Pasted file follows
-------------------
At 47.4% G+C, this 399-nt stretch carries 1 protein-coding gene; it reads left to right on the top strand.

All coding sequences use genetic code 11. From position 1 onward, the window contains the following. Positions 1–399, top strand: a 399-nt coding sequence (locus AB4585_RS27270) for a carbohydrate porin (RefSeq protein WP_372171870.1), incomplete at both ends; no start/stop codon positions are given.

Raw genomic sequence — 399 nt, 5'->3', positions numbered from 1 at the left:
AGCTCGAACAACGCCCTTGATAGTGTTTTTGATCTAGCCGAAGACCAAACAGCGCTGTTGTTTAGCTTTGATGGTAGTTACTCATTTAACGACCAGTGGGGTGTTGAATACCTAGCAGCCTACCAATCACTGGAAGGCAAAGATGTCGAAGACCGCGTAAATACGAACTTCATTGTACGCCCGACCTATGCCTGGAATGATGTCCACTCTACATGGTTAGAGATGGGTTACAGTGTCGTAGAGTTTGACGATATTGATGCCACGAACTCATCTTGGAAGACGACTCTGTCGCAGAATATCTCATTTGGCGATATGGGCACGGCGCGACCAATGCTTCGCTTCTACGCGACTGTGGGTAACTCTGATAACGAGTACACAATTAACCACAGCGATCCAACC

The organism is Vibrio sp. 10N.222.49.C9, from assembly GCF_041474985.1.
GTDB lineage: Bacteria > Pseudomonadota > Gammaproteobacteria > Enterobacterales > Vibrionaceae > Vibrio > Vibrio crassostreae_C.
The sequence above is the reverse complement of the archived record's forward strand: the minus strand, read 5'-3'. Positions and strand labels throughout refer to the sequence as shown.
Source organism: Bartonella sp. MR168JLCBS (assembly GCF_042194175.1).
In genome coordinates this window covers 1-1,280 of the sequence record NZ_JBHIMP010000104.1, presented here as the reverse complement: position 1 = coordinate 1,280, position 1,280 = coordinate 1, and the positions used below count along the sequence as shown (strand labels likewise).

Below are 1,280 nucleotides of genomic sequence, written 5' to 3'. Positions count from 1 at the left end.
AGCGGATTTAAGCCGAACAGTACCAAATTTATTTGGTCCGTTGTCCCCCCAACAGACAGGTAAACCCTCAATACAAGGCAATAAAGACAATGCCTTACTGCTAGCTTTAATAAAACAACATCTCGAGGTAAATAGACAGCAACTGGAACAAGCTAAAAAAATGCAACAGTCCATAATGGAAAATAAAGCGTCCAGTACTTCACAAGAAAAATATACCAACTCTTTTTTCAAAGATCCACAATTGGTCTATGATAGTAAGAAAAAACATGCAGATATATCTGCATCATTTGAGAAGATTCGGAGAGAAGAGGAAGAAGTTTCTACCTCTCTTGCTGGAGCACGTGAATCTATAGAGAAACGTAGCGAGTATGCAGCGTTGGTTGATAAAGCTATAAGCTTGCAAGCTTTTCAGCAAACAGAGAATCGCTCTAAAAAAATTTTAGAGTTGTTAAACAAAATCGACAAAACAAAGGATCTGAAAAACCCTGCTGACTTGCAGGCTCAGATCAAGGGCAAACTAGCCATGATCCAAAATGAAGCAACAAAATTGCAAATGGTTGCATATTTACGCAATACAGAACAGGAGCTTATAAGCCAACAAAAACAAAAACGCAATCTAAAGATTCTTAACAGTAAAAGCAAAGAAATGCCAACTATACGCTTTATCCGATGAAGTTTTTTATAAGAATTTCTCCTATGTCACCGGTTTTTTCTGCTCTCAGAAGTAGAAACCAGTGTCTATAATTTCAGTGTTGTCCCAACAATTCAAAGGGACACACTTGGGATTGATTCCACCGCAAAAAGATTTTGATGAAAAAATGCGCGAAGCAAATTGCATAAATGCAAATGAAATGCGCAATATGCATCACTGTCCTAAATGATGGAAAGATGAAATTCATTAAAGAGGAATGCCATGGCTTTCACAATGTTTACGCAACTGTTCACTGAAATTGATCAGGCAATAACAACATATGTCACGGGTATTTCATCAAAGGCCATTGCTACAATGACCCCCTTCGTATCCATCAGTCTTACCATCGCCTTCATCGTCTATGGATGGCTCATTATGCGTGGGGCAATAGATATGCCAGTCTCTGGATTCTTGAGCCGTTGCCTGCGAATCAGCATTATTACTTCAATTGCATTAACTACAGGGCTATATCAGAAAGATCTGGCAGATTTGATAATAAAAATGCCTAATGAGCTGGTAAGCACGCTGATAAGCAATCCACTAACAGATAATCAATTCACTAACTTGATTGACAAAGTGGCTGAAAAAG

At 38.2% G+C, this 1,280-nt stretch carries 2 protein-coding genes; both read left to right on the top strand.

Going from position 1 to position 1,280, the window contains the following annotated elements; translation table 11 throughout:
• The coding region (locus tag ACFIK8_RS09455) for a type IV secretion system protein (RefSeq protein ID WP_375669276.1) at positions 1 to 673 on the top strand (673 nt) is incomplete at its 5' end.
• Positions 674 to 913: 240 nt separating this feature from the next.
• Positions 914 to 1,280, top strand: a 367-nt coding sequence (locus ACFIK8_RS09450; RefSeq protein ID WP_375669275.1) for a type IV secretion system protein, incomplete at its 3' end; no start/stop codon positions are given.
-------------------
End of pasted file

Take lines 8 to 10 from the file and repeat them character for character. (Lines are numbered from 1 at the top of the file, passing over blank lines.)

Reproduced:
Source organism: Bartonella sp. MR168JLCBS (assembly GCF_042194175.1).
In genome coordinates this window covers 1-1,280 of the sequence record NZ_JBHIMP010000104.1, presented here as the reverse complement: position 1 = coordinate 1,280, position 1,280 = coordinate 1, and the positions used below count along the sequence as shown (strand labels likewise).

Below are 1,280 nucleotides of genomic sequence, written 5' to 3'. Positions count from 1 at the left end.